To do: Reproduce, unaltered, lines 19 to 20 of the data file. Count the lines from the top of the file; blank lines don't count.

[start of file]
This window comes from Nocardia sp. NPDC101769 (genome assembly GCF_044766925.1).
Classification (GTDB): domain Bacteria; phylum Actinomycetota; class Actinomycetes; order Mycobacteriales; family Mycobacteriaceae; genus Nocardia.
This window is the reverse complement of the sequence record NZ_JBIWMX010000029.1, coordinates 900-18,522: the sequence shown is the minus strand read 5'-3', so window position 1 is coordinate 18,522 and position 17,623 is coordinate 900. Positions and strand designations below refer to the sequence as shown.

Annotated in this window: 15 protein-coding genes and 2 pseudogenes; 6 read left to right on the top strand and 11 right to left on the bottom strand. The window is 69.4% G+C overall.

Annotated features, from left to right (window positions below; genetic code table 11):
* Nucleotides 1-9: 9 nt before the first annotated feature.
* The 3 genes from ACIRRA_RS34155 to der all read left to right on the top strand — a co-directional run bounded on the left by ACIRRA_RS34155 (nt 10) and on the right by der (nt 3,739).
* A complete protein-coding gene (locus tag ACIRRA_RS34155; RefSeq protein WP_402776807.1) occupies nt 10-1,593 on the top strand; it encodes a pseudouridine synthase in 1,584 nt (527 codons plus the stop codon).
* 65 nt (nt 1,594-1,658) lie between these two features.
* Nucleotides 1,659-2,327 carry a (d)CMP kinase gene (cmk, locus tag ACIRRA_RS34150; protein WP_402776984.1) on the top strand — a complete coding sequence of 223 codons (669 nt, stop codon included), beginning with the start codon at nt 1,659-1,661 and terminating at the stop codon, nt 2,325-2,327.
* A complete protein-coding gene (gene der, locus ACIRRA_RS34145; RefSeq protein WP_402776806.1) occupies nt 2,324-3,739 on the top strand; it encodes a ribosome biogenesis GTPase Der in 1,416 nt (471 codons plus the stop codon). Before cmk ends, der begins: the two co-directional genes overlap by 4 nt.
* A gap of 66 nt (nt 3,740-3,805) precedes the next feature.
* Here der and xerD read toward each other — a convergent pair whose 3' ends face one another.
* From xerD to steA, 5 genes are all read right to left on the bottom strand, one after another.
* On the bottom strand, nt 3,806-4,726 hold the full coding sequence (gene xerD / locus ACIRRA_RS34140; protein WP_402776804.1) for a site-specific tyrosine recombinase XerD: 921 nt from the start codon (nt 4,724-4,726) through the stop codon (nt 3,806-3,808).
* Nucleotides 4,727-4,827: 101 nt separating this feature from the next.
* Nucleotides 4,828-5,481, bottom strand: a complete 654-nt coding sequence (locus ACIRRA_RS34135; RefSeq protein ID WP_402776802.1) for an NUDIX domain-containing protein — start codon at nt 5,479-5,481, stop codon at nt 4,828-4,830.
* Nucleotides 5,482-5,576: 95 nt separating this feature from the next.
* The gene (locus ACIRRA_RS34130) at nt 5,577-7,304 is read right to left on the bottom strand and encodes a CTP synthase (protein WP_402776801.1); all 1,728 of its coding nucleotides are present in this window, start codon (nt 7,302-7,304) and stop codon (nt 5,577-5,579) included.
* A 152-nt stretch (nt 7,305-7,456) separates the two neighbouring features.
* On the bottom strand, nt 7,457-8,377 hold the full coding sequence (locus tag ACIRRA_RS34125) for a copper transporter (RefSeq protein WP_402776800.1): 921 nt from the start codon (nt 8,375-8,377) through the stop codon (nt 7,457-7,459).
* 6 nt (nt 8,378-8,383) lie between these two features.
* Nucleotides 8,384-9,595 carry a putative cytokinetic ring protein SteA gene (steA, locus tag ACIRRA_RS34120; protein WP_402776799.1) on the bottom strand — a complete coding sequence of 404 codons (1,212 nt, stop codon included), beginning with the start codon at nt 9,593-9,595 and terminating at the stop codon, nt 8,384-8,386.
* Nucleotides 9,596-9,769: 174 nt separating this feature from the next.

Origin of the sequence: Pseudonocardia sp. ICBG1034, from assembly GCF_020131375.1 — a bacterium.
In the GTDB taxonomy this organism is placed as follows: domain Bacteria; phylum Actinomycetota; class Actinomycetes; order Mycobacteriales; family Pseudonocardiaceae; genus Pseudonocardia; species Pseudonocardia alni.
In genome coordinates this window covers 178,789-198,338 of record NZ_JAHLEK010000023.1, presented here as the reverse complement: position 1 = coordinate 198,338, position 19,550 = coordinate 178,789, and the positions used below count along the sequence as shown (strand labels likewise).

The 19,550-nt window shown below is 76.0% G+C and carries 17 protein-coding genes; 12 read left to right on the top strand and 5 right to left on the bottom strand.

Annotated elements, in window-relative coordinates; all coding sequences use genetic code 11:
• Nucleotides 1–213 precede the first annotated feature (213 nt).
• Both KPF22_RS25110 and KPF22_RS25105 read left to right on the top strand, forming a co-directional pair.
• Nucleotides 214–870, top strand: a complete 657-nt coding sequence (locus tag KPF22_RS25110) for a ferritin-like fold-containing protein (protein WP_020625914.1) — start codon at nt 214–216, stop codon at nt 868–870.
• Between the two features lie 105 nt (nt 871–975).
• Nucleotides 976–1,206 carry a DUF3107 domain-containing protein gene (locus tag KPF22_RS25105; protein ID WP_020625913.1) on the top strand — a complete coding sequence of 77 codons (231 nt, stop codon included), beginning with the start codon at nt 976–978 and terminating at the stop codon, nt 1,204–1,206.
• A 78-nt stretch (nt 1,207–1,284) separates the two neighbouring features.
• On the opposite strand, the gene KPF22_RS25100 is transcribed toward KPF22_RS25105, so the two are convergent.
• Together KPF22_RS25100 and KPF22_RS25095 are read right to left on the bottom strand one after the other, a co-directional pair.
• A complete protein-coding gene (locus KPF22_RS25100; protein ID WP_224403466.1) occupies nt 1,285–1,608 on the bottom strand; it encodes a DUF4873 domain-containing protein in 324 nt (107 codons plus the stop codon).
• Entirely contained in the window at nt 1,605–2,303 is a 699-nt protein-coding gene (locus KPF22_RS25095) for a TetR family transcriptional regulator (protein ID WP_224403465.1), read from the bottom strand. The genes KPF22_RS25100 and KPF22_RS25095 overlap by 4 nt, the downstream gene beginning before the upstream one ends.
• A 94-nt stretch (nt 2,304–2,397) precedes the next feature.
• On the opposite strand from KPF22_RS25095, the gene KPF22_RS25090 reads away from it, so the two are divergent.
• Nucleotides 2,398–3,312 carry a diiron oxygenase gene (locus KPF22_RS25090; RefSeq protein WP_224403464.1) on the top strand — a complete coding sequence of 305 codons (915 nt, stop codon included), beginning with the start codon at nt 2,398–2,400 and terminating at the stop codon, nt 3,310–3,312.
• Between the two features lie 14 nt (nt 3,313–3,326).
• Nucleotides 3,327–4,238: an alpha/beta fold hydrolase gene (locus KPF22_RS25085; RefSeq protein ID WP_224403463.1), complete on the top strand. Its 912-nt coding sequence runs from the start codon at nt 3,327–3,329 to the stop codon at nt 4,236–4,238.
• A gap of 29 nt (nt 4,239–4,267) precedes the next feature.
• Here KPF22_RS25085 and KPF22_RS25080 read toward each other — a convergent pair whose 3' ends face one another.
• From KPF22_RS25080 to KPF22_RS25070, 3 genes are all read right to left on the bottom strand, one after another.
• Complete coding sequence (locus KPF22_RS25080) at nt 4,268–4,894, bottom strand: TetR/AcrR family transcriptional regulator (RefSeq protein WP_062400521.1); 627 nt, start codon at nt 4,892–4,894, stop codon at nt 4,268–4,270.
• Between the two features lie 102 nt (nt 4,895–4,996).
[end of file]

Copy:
* The gene (locus ACIRRA_RS34130) at nt 5,577-7,304 is read right to left on the bottom strand and encodes a CTP synthase (protein WP_402776801.1); all 1,728 of its coding nucleotides are present in this window, start codon (nt 7,302-7,304) and stop codon (nt 5,577-5,579) included.
* A 152-nt stretch (nt 7,305-7,456) separates the two neighbouring features.